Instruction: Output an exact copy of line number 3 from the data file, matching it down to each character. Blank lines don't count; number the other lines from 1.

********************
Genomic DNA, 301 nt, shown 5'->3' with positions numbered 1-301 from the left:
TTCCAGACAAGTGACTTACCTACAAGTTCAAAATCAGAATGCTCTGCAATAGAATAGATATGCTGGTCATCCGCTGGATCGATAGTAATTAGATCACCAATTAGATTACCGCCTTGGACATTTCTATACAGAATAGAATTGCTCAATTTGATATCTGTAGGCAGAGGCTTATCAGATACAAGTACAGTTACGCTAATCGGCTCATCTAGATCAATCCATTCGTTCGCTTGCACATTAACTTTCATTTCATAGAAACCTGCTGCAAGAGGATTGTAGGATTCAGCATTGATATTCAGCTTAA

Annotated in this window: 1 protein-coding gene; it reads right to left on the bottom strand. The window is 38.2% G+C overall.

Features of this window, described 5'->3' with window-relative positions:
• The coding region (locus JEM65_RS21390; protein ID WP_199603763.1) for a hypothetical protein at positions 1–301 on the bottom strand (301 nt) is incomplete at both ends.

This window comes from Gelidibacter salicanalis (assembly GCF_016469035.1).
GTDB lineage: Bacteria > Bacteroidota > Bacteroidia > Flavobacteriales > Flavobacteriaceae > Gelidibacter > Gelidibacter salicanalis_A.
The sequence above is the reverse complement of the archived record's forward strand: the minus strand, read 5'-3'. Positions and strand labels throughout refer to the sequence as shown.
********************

Annotated in this window: 1 protein-coding gene; it reads right to left on the bottom strand. The window is 38.2% G+C overall.